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Physics 22 - Homework Questions

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What term is used for "electricity at rest"?
Electrostatics
Why does the gravitational force between Earth and Moon predominate over electrical forces?
The electric force between Earth and Moon cancels out because they have an equal number of positive and negative charges.
Which part of an atom is positively charged, and which part is negatively charged?
The nucleus is positively charged and the electron cloud is negatively charged.
How does the charge of one electron compare to that of another electron? How does it compare with the charge of a proton? How do the masses of protons and electrons compare?
All electrons have the same charge. Electron charge is equal and opposite to the proton charge. A proton has 1800 times the mass of an electron.
What is the most common net charge of an atom?
Neutral
What is a positive ion? What is a negative ion?
A positive ion is a neutral atom that has lost one or more electrons. A negative ion is a neutral atom that has gained one or more electrons.
What is meant by conservation of charge?
Net charge cannot be created or destroyed.
What is meant by saying that charge is quantized?
All charged objects have a charge that is an integer multiple of the charge of an electron.
Which particle has exactly one quantum unit of charge?
Proton
How does one coulomb of charge compare with the charge of a single electron?
A coulomb of charge is the charge associated with 6.25 × 10 18 electrons.
How is Coulomb's law similar to Newton's law of gravitation? How is it different?
Newton's law of gravitation is attractive, whereas Coulomb's law is attractive or repulsive. Both are proportional to the inverse square of distance.
Why are metals good conductors of both heat and electricity?
The outer shell electrons in metals are free to move from atom to atom.
Why are materials such as glass and rubber good insulators?
Electrons are tightly bound to their atoms, making them poor conductors of heat.
How does a semiconductor differ from a conductor or an insulator?
A semiconductor is neither a good conductor nor a good insulator - it has a middle range of resistivity.
What is a transistor composed of, and what are some of its functions?
A transistor is made of thin layers of semiconducting materials sandwiched together. It can be a switch, an oscillator, or an amplifier.
How does the flow of current differ in a superconductor compared with the flow in ordinary conductors?
Superconductors have infinite conductivity (current flows forever), whereas ordinary conductors have a small resistance to the flow of electric charge.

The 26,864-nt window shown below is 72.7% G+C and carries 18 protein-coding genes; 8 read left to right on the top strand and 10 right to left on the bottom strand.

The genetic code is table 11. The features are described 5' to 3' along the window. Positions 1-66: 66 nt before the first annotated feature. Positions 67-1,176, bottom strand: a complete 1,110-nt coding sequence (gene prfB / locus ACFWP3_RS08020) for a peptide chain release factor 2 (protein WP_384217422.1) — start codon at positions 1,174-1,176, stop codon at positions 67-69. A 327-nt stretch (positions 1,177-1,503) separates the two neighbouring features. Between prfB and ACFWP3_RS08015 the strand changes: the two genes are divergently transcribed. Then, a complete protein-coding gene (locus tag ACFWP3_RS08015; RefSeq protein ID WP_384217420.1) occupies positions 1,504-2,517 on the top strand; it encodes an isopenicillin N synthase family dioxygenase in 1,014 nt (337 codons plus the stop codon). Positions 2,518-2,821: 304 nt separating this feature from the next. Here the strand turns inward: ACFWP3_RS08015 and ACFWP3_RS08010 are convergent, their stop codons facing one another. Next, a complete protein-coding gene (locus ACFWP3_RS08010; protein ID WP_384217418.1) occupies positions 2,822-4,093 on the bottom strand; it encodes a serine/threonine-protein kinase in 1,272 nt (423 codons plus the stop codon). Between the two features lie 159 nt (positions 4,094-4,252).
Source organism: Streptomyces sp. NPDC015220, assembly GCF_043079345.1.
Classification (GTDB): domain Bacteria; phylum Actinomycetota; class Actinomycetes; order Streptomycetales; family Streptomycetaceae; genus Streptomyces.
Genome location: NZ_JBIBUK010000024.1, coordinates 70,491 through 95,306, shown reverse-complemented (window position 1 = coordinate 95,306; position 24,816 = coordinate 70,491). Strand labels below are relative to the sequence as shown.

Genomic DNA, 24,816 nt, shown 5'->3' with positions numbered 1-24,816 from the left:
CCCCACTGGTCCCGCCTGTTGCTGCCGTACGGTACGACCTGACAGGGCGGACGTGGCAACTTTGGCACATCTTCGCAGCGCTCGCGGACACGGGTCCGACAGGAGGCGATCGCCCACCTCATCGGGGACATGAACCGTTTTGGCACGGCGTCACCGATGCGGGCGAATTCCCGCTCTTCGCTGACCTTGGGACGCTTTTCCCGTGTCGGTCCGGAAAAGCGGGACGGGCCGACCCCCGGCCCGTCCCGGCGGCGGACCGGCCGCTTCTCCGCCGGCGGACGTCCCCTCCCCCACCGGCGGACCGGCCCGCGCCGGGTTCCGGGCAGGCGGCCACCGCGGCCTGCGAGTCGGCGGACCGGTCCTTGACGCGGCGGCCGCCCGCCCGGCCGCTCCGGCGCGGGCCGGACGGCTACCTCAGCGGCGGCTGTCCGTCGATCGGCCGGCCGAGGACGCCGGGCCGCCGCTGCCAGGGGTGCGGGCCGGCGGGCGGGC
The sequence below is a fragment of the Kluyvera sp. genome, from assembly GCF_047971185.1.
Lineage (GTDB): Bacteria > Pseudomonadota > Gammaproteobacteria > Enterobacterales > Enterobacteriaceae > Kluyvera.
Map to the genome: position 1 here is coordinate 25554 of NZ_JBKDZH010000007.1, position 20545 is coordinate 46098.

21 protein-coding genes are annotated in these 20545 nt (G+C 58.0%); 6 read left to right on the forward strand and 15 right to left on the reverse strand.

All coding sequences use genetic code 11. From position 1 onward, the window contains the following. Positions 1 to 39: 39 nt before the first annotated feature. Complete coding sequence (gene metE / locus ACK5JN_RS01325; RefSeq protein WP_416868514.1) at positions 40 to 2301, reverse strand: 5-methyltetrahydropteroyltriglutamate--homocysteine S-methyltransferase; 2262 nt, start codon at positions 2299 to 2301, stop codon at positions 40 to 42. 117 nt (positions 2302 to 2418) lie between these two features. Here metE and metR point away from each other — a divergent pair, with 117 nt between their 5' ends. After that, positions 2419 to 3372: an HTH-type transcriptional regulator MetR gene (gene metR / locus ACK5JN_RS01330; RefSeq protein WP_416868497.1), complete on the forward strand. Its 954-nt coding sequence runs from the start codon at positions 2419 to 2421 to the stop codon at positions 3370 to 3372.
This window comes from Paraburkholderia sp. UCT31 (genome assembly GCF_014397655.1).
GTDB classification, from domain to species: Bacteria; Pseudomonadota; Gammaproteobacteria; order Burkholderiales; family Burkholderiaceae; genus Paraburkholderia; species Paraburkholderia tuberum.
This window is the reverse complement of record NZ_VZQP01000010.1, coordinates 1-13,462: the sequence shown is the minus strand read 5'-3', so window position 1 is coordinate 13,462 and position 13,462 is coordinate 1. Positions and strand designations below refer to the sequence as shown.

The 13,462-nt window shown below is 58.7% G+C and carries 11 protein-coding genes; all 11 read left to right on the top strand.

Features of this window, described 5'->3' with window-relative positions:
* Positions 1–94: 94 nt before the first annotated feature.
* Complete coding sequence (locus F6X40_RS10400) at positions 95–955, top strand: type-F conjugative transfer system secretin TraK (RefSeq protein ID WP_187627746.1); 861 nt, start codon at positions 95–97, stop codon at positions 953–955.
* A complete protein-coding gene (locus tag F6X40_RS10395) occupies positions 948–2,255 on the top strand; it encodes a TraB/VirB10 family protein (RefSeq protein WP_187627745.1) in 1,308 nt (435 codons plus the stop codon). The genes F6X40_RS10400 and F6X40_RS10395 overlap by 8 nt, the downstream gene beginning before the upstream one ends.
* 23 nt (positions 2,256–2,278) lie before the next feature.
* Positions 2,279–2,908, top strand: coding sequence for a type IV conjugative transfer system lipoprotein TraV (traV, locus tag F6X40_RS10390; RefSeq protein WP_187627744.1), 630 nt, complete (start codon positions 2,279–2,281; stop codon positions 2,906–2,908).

What happens to electrons in any charging process?
Electrons transfer from one place to another.
What kind of charging occurs when you slide your body across a plastic surface?
Charging by friction occurs. Electrons are transferred when one object rubs against another.
What kind of charging occurs during thunderstorms?
Ice crystals are charged by friction and the ground is charged by induction.
What is the primary purpose of a lightning rod?
To prevent a fire caused by lightning.
In terms of net charge, how does an electrically polarized object differ from an electrically charged object?
An electrically polarized object can have zero net charge, while a charged object cannot have zero net charge.
What is an electric dipole?
In an electric dipole, positive and negative charges are separated on opposite sides of an object.
Which molecule is an example of a common electric dipole?
A water molecule
Give two examples of common force fields and name the sources of these fields.
Gravity fields made by mass, electric fields made by charge
How is the direction of an electric field defined?
The direction of the field is the direction of the force on a positive test charge.
Why is there no electric field at the center of a charged spherical metal ball?
Because of mutual repulsion, mobile electrons in the conductor will spread out uniformly over the outer surface of the ball, so the force and the field on a test charge at the center is zero because opposing forces balance in every direction.
When charges mutually repel and distribute themselves on the surface of conductors, what becomes of the electric field inside the conductor?
The charges arrange themselves to make the field inside the conductor zero.
How much energy is given to each coulomb of charge that flows through a 1.5-V battery?
1.5 joules
A balloon may easily be charged to several thousand volts. Does that mean it has several thousand joules of energy? Explain.
No. Energy is voltage times charge, so you need a coulomb of charge to get several thousand joules of energy.
Where is the energy stored in a capacitor?
The energy is stored in the electric field between the plates.